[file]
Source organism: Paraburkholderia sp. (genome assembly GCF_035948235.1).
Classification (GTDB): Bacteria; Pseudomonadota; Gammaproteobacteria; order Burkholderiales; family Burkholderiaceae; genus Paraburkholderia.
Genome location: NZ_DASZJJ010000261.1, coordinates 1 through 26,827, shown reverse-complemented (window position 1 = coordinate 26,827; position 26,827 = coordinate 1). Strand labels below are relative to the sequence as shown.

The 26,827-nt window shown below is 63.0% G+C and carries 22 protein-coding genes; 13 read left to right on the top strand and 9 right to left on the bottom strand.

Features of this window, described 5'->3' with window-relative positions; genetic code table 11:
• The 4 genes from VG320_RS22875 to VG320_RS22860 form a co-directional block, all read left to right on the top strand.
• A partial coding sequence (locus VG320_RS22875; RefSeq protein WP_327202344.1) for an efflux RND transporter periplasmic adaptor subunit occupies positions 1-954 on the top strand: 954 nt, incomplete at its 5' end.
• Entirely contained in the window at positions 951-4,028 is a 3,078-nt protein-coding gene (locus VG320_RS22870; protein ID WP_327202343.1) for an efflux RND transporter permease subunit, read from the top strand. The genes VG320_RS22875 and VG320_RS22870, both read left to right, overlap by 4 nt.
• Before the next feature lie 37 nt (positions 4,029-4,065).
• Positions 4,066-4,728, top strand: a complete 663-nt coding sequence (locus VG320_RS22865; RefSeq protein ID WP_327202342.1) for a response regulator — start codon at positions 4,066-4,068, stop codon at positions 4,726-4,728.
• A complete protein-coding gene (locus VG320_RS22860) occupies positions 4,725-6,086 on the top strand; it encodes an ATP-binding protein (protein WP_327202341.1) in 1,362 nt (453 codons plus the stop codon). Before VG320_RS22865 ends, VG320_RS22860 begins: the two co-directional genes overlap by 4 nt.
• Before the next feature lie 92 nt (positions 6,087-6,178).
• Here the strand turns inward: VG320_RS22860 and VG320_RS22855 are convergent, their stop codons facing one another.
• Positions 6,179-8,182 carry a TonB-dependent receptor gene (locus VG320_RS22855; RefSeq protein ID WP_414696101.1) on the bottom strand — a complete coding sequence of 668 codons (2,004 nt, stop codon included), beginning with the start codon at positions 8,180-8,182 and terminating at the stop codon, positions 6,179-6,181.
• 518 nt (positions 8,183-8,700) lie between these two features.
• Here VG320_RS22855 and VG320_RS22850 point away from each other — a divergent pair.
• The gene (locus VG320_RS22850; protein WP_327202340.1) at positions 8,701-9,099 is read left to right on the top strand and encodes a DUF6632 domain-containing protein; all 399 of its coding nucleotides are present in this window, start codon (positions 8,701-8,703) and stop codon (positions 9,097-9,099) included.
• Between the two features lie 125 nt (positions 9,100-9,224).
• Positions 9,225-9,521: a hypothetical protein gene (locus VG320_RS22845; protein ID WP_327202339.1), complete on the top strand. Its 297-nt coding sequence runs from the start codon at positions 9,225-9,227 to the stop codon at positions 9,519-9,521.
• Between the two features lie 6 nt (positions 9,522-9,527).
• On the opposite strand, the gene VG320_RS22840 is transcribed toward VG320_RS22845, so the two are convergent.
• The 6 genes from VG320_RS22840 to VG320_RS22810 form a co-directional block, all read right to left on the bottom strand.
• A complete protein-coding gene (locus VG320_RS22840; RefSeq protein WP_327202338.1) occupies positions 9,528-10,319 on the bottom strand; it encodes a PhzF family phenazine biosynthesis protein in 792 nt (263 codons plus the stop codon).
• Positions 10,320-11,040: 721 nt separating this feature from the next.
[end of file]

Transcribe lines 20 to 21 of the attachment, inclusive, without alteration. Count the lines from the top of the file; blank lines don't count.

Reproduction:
• Between the two features lie 6 nt (positions 9,522-9,527).
• On the opposite strand, the gene VG320_RS22840 is transcribed toward VG320_RS22845, so the two are convergent.